March 8 is International Women’s Day, and while that sounds like such a positive woman-celebrating idea, there’s just one problem: how do trans women fit into this?
The F-word recently highlighted this problem with a particular women-only march (Million Women Rise) they’re having in London on the day:
The march has been publicized widely with flyers, and on feminist mailing lists and blogs, but conspicuously absent from the publicity has been any reference to the welcome that might be expected by trans women on this “women only” march.
After some correspondence, F-word did manage to get a nice answer affirming that anyone who self-identifies as a woman and wants to end male violence against women is welcome to march. But:
However despite our repeated requests, there has been no response about whether they intend to change the website to make this clear, and the posts about this on the facebook page have got evasive responses. For some reason, the organisers don’t seem to want to address this issue face on, and I’m not quite sure why.
Could it be that they’re worried many cisgender women won’t show up if they hear there are going to be trans women there, too? That they don’t want to scare off the transphobics, who are probably (sadly) a much bigger demographic than the trans women who’d like to come to the march? I hate to say it, but I think this is likely. F-Word points out that some smaller marches have explicitly stated that trans women are welcome:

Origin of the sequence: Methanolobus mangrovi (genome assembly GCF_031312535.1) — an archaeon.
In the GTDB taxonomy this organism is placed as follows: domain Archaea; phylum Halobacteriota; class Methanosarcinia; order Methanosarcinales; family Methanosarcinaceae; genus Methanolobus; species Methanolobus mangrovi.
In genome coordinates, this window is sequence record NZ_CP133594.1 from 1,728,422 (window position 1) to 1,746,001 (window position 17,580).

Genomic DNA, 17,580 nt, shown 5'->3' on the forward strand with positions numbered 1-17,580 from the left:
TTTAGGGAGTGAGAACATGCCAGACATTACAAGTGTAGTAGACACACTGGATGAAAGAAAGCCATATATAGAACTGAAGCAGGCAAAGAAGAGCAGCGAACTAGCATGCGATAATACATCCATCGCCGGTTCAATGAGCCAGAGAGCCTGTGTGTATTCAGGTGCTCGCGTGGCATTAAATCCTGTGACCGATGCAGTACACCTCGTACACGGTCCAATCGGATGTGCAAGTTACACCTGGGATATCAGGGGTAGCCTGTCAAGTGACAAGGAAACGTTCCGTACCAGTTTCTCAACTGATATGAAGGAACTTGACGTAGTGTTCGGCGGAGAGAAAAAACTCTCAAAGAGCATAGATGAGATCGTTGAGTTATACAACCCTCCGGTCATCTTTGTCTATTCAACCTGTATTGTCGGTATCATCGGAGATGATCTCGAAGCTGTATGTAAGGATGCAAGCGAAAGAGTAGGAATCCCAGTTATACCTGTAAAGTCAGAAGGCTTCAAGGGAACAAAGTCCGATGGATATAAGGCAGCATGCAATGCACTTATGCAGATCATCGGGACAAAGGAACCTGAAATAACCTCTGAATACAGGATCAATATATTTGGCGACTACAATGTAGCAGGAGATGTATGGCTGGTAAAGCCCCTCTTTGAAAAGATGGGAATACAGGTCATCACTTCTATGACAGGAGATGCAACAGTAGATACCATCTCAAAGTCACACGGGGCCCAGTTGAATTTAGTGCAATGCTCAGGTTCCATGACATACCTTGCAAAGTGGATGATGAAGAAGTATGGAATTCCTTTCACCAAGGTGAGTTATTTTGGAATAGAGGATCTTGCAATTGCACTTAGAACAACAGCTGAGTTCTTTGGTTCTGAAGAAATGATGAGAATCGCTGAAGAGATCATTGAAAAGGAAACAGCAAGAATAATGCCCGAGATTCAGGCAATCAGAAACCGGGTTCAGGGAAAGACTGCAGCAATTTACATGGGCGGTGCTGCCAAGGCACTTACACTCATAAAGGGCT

Bristol Reclaim the Night, as just one recent example, has made trans-inclusion explicit in their publicity. But more of them need to do better, and the worst offenders seem to be the highest profile.
This is a typical pattern. The lower profile groups who have less to lose test the waters first, and all goes well. Then the higher profile groups who have more to lose finally get on board. My problem is: every damn time this pattern occurs, the results are the same. People who are prejudiced always end up going with the flow, because that’s how they ended up prejudiced in the first place: not thinking for themselves. I’m not saying all bigotry is this easy to solve – we’re talking about a few marches one day out of the year. But I do think the problem of opening your business/organization doors to That Kind is usually not as high a risk as people imagine.
In any case, we as women – whether we’re organizing marches or thinking about marching in them – need to make it clear where we stand. We may have all sorts of questions and opinions about what really makes a person a woman or man, or indeed if those assignations even mean anything. But all we’re talking about here is simply who is welcome where. If you consider and represent yourself as a woman, you should be welcome wherever women are welcome.